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5 Things You Need to Know About Arrowroot Powder

Arrowroot powder is frequently used in gluten-free, paleo cooking. Before you dive in, here are 5 things you need to know about arrowroot powder.

Arrowroot powder is frequently used in gluten-free, paleo cooking. Also known as arrowroot flour or arrowroot starch, here are 5 things you need to know about arrowroot powder.

Two years ago I wrote a blog post that became quite popular – 5 Things You Need To Know About Cassava Flour. At the time, cassava flour was just coming onto the radar of folks in the gluten-free and paleo cooking communities.

Arrowroot powder is another lesser known, alternative flour and I use it frequently in my recipes. Many of you have never cooked with arrowroot powder before and I receive emails weekly with questions about it.

So today I thought I’d follow suit with my cassava flour post and write 5 things you need to know about arrowroot powder. I even stopped by my local Asian market to grab some arrowroot to show you what they look like. Would you have guessed what these are?

After this post, hopefully you’ll know a little bit more about arrowroot. Let’s dive in!

1. Arrowroot powder is gluten-free, grain-free and paleo-friendly

Arrowroot powder is a starchy substance that’s extracted from the root of a tropical plant known as Maranta arundinacea. When the arrowroot is harvested, it looks similar to other underground tubers such as cassava, yucca or kudzu, which are oblong in shape.

But important to note is how the starch is extracted, which is unlike cornstarch. Arrowroot powder is extracted in simpler, more traditional methods, without the use of high heat or harsh chemicals.

Sometimes arrowroot powder is known as arrowroot flour or arrowroot starch and they’re all the same thing. It’s simply a white, powdery starch that’s naturally gluten-free, grain-free, vegan and paleo-friendly.

Arrowroot powder is frequently used in gluten-free, paleo cooking. Also known as arrowroot flour or arrowroot starch, here are 5 things you need to know about arrowroot powder.

2. Arrowroot powder can replace cornstarch as a thickener

Arrowroot powder is gaining in popularity (at least in the Western world) as people are looking for substitutes and alternatives to cornstarch, either due to corn allergies and sensitivities or to avoid anything GMO and pesticide-laden.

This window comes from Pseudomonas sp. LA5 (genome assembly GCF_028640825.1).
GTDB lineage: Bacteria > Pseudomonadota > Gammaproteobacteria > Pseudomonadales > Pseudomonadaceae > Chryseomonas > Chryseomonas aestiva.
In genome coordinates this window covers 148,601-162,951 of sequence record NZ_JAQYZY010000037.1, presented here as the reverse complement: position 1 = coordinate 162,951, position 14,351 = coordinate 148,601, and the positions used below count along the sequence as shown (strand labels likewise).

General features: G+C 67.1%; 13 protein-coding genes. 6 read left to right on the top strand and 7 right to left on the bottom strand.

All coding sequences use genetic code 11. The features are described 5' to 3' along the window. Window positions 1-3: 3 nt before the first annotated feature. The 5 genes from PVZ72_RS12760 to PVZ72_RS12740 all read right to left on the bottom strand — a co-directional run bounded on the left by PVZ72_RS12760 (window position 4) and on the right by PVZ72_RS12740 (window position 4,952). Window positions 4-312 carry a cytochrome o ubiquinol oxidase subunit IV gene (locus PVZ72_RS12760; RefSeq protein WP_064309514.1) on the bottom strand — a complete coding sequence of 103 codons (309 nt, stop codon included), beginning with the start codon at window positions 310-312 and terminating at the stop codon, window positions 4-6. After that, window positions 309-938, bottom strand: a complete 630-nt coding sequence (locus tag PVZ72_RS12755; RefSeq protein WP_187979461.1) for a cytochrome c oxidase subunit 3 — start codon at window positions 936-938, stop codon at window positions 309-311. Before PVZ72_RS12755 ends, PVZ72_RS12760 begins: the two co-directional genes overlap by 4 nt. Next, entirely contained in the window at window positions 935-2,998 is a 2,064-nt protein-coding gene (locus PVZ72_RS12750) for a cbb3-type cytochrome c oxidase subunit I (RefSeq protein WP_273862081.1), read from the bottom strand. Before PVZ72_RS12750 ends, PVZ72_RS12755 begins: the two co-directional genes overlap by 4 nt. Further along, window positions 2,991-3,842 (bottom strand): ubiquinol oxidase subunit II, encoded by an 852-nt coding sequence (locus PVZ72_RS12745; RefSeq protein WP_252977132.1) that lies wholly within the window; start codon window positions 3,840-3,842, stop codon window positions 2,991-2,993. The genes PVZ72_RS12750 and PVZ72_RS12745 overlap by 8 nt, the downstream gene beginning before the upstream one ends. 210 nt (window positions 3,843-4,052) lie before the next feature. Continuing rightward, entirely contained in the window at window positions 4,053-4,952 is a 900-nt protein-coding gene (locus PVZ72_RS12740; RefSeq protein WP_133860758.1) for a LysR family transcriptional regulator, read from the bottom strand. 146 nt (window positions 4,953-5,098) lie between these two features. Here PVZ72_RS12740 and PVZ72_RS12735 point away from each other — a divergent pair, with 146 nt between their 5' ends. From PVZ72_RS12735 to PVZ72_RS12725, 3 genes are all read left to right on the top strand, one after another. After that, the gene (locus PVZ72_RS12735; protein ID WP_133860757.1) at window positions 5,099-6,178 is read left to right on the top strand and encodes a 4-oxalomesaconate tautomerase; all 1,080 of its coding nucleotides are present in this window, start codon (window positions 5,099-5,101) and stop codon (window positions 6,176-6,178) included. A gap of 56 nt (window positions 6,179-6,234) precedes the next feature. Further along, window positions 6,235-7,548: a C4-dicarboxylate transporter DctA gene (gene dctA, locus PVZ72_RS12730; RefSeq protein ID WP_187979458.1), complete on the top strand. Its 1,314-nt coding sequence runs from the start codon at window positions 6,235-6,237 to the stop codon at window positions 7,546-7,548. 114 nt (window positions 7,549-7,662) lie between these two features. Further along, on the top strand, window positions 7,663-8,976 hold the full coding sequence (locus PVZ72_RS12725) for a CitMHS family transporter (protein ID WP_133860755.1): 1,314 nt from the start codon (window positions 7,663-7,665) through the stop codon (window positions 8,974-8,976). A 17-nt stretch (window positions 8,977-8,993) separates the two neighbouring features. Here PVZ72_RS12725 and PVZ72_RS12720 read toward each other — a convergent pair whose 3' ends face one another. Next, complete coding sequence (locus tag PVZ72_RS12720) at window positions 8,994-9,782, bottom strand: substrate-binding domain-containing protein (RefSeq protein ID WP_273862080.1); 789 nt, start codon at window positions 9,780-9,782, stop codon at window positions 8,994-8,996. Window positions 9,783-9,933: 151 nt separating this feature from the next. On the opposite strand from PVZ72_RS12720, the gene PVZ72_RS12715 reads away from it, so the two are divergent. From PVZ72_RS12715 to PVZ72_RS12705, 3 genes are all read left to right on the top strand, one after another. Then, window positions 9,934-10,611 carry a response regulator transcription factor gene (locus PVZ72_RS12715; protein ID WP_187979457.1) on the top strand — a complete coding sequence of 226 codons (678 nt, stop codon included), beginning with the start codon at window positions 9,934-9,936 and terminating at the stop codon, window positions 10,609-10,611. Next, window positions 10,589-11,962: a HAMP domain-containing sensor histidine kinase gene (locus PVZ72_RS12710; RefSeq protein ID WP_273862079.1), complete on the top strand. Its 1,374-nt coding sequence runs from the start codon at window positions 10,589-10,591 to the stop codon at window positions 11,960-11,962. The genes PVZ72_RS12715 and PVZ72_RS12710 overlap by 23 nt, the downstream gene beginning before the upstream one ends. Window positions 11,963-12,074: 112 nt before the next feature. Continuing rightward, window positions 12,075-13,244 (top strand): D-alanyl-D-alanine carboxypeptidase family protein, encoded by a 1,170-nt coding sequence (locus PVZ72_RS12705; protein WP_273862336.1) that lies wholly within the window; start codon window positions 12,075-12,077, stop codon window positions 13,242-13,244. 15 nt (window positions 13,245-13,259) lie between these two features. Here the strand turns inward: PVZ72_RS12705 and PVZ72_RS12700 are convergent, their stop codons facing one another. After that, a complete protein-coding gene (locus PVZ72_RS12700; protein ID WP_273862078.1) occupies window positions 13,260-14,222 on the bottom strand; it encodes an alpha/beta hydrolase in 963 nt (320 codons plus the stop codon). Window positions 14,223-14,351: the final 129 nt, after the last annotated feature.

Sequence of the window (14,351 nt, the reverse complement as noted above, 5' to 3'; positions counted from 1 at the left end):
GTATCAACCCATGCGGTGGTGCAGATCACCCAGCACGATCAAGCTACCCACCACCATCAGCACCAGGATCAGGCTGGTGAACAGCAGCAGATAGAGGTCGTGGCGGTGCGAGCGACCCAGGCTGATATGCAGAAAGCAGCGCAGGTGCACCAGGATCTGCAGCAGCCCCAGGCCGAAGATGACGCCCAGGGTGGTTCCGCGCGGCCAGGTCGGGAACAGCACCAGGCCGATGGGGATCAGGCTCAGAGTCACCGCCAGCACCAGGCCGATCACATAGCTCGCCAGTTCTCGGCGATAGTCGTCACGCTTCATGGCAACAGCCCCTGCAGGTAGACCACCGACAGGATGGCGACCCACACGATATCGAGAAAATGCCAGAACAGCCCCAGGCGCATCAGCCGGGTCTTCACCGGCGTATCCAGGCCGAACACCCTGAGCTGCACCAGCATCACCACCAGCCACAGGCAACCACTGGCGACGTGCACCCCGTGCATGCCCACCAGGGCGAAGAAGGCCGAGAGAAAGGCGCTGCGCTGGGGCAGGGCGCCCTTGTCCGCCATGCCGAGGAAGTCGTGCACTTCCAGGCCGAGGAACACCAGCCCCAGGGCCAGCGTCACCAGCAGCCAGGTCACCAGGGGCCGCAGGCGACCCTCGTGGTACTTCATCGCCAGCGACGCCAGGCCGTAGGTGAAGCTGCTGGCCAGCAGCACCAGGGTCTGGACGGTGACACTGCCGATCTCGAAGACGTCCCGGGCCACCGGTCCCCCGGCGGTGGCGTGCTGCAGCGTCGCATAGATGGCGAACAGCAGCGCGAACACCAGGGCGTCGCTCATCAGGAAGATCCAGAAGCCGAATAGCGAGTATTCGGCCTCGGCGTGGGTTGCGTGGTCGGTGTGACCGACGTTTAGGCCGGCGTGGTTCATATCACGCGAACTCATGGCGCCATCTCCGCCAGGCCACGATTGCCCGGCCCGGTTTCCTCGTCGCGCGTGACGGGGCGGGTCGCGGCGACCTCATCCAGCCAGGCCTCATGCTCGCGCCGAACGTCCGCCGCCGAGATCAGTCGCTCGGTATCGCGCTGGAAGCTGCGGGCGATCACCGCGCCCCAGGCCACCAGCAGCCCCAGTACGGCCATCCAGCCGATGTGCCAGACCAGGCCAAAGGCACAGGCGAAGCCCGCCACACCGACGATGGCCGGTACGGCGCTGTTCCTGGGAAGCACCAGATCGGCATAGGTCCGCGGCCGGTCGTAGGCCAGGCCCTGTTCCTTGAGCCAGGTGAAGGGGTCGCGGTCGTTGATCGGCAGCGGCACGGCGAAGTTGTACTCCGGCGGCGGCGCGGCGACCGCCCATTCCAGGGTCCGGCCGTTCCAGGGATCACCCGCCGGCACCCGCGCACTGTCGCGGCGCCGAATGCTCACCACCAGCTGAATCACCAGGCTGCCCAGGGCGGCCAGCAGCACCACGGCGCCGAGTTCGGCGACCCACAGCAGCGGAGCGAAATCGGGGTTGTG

Cornstarch is the traditional thickener used in cooking for things such as gravies, stews and sauces. But good news – arrowroot powder is a great thickener and can easily replace cornstarch. Even better, arrowroot powder has no taste and leaves food glossy and clear, whereas cornstarch has a slight taste and leaves food cloudy and opaque.

3. Arrowroot powder can also be used in baking, roasting and frying

Arrowroot powder is enormously versatile, so you’d be remiss to only think of it as a thickener. In baking, I typically use arrowroot powder as a blend with other flours, such as almond flour, coconut flour and tapioca flour for bread and dessert recipes. But I find that it can definitely stand on it’s own as well, in small quantities.

If you’d like to make things crispy or crunchy, arrowroot powder is great for that. You could coat sweet potato fries in a dusting of arrowroot to make them crispier. You could also mix arrowroot powder with a blend of dried herbs to coat chicken before frying.

For a little recipe inspiration, I’ve used arrowroot powder in my Sweet Potato GnocchiTriple Berry Compote, Citrus Ginger Sauce, Baked Lemon Donuts with Blackberry Glaze, Cranberry Almond Biscotti, Pear Pomegranate and Maple Crumble, Mini Chicken Pot Pies and many, many more recipes.

4. Arrowroot powder has some nuances when you use it

Like most gluten-free and paleo flours, arrowroot powder isn’t typically used on a 1:1 ratio of whatever it’s replacing. Therefore, if you’re using it as a cornstarch replacement, your best bet is to start with 1/3 to 1/2 the amount of cornstarch required.

I once added too much arrowroot to a sauce and it turned into a gloppy, jelly mess. So it’s best to add conservatively.

When using arrowroot powder as a thickener, remember two things:

  1. Always make a slurry first. Stir the arrowroot powder with a small amount of cold liquid first (like water) to create a slurry, before adding to your recipe.
  2. Always add the slurry at the very end of the recipe. You don’t really want to cook with arrowroot as it will break down at higher temperatures, so stir in right before serving. Bonus: arrowroot holds up beautifully when used with acidic ingredients or frozen (not so with cornstarch), so feel free to batch cook and freeze your recipes.

Arrowroot powder is frequently used in gluten-free, paleo cooking. Also known as arrowroot flour or arrowroot starch, here are 5 things you need to know about arrowroot powder.

Arrowroot powder is frequently used in gluten-free, paleo cooking. Also known as arrowroot flour or arrowroot starch, here are 5 things you need to know about arrowroot powder.